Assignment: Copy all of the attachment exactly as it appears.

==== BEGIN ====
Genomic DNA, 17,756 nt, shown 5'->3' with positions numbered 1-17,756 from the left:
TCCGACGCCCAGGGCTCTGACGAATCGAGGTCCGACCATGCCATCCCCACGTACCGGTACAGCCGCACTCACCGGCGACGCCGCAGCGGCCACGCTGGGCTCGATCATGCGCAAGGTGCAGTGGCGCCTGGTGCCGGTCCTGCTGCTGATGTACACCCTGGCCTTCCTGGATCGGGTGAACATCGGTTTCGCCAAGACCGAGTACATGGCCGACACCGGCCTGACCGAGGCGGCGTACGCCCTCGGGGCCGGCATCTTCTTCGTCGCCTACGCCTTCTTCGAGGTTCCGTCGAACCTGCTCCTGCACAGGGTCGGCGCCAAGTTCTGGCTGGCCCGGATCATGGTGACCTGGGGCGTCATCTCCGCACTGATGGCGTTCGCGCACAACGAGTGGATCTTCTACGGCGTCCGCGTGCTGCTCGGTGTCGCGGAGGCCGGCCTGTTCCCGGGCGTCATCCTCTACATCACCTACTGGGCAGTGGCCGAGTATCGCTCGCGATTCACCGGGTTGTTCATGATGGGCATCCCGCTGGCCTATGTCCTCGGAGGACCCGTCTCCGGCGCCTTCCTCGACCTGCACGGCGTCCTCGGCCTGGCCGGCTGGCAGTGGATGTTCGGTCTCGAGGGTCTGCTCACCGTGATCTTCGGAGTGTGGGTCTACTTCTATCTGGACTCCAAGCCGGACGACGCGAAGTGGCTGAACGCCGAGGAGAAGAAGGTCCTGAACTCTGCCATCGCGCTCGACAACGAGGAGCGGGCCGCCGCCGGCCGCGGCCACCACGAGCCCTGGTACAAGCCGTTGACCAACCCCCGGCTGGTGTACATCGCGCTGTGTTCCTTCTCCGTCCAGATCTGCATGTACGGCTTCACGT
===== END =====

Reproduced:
Genomic DNA, 17,756 nt, shown 5'->3' with positions numbered 1-17,756 from the left:
TCCGACGCCCAGGGCTCTGACGAATCGAGGTCCGACCATGCCATCCCCACGTACCGGTACAGCCGCACTCACCGGCGACGCCGCAGCGGCCACGCTGGGCTCGATCATGCGCAAGGTGCAGTGGCGCCTGGTGCCGGTCCTGCTGCTGATGTACACCCTGGCCTTCCTGGATCGGGTGAACATCGGTTTCGCCAAGACCGAGTACATGGCCGACACCGGCCTGACCGAGGCGGCGTACGCCCTCGGGGCCGGCATCTTCTTCGTCGCCTACGCCTTCTTCGAGGTTCCGTCGAACCTGCTCCTGCACAGGGTCGGCGCCAAGTTCTGGCTGGCCCGGATCATGGTGACCTGGGGCGTCATCTCCGCACTGATGGCGTTCGCGCACAACGAGTGGATCTTCTACGGCGTCCGCGTGCTGCTCGGTGTCGCGGAGGCCGGCCTGTTCCCGGGCGTCATCCTCTACATCACCTACTGGGCAGTGGCCGAGTATCGCTCGCGATTCACCGGGTTGTTCATGATGGGCATCCCGCTGGCCTATGTCCTCGGAGGACCCGTCTCCGGCGCCTTCCTCGACCTGCACGGCGTCCTCGGCCTGGCCGGCTGGCAGTGGATGTTCGGTCTCGAGGGTCTGCTCACCGTGATCTTCGGAGTGTGGGTCTACTTCTATCTGGACTCCAAGCCGGACGACGCGAAGTGGCTGAACGCCGAGGAGAAGAAGGTCCTGAACTCTGCCATCGCGCTCGACAACGAGGAGCGGGCCGCCGCCGGCCGCGGCCACCACGAGCCCTGGTACAAGCCGTTGACCAACCCCCGGCTGGTGTACATCGCGCTGTGTTCCTTCTCCGTCCAGATCTGCATGTACGGCTTCACGT